Smell the leather, feel the tactility of fabrics, and see the colours and materials

Interview with Ruud van Oosterhout by Viveka van de Vliet

Not only because it is the most beautiful location you can imagine in Amsterdam, but also because Ruud van Oosterhout has settled there with his studio and showroom: rvodesign. The designer is displaying stylish collections in the listed building right next to the Rijksmuseum.

In this beautiful, bright building, Van Oosterhout shows his own collection supplemented with designs by international brands. His 180-square-meter showroom is furnished with furniture, glassware, porcelain, lighting, carpets, and curtain fabrics, and has a sober, stylish allure. You can see at a glance with how much knowledge and love everything is made.

Ruud van Oosterhout

It’s like he has always been here. But the designer renovated the building thoroughly – down to the toilets clad in black veined Turkish natural stone – and more than six months ago, he moved from his studio on Roelof Hartplein, a little further away, to this building designed in 1884 by architect Eduard Cuypers.

The owner of the building, who is also one of his clients, pointed it out to him. ‘It really suits you perfectly,’ he said. Van Oosterhout was quickly sold: ‘I like places with light, where I can look out and feel good. Here, I can better put myself on the map, and show who I am and what I do in full glory, complemented with events and art.’

This immediately gives rise to the question: why don’t we know Ruud van Oosterhout, or not know him well, when there are countless buildings within Amsterdam alone that he has designed, like all Rob Peetoom’s branches?

Is it because he actually always works in relative silence, or because he is not an exponent of Dutch design, but has taken a path of his own? Ruud van Oosterhout started his studio back in 1995 and, with it, he struck a completely different note. ‘I like modesty, white, bright spaces, taking away all the restlessness to get to the essence of a design. In this context, I even find boring one of the best words,’ he says, and the words serene, refined simplicity and subtle details also apply well to his designs.

So, while Dutch design was on the rise, his designs were mainly picked up in France and further across borders; rvodesign profiled itself internationally, in particular. In the many years that followed, Van Oosterhout specialised in interior design, product design and styling, never opting for quick, for trends or for constantly wanting to show something new. In 2004, together with his manufacturer Marco Nieuwkoop, he started furniture label ‘bruut’, which is characterised by extremely detailed and perfectly finished designs of the most beautiful materials, in bright shapes and colours. He designs mainly in the higher segment of the market: for country houses, villas and lofts, from Amsterdam to islands in the Caribbean Sea.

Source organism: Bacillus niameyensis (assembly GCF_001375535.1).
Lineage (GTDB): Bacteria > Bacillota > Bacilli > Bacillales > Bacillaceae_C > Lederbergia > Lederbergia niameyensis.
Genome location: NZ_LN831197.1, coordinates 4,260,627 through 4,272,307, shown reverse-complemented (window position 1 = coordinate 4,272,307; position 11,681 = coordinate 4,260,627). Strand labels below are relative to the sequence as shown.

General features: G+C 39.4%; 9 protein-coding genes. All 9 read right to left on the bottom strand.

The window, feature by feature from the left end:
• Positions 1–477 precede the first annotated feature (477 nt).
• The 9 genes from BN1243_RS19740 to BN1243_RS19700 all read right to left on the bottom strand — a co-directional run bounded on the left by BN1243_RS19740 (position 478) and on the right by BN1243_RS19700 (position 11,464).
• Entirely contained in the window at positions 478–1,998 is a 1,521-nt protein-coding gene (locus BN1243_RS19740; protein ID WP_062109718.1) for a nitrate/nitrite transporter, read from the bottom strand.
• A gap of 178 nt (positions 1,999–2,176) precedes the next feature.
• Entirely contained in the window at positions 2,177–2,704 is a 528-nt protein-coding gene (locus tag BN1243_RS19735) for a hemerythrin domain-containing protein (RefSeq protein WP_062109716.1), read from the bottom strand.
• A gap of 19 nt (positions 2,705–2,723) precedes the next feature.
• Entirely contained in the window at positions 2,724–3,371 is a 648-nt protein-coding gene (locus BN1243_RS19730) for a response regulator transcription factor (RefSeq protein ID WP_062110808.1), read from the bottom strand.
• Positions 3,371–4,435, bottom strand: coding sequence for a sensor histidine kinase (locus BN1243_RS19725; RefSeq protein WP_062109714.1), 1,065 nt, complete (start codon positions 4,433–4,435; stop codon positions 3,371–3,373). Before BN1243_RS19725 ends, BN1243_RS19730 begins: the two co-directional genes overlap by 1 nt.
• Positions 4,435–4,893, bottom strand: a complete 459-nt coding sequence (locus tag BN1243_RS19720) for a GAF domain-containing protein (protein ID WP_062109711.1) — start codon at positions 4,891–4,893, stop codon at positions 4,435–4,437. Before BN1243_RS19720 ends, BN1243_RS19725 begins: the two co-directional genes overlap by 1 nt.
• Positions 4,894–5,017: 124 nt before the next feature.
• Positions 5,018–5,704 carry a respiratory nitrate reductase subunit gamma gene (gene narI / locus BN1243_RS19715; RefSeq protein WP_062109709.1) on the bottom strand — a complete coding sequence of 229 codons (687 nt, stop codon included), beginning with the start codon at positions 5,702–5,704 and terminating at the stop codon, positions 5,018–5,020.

In everything he does, one of the important characteristics is that he works with the most honest materials in collaboration with the best craftsmen. He speaks with love of a knotting technique with mohair wool and silk, a line or the beauty of solid walnut. ‘You always see the hand of the maker, the quality. Carpets are hand-knotted in Nepal, where I strive for people to be well paid for their craftsmanship. I use well-produced materials, know that an ash or oak has been treated and cut with respect, and where I can find the best tanner or stone worker and natural stone in Italy,’ he says, sitting on a detailed, silky-soft wooden oval table by his hand, with a view of a wing of the Rijksmuseum through the linen curtains. ‘That’s what I want to show people, so that they can better understand that the profession of interior designer is extremely labour-intensive and requires a lot of knowledge of materials.’

Van Oosterhout believes that the city can do more to enhance the image of art, design, and culture. ‘Art and design are often seen as something elitist, but that’s not reality. We work with professionals all over the world and contribute to the economic model in the design sector throughout all layers of society. GLUE takes up the gauntlet, shows the richness of the creative sector, and makes locations more visible and well-known. I too will open my personal showroom in my own city in an easily accessible way so that visitors can smell the leather, feel the tactility of fabrics, and see the colours and materials. GLUE must become a recurring event; the city needs it.’

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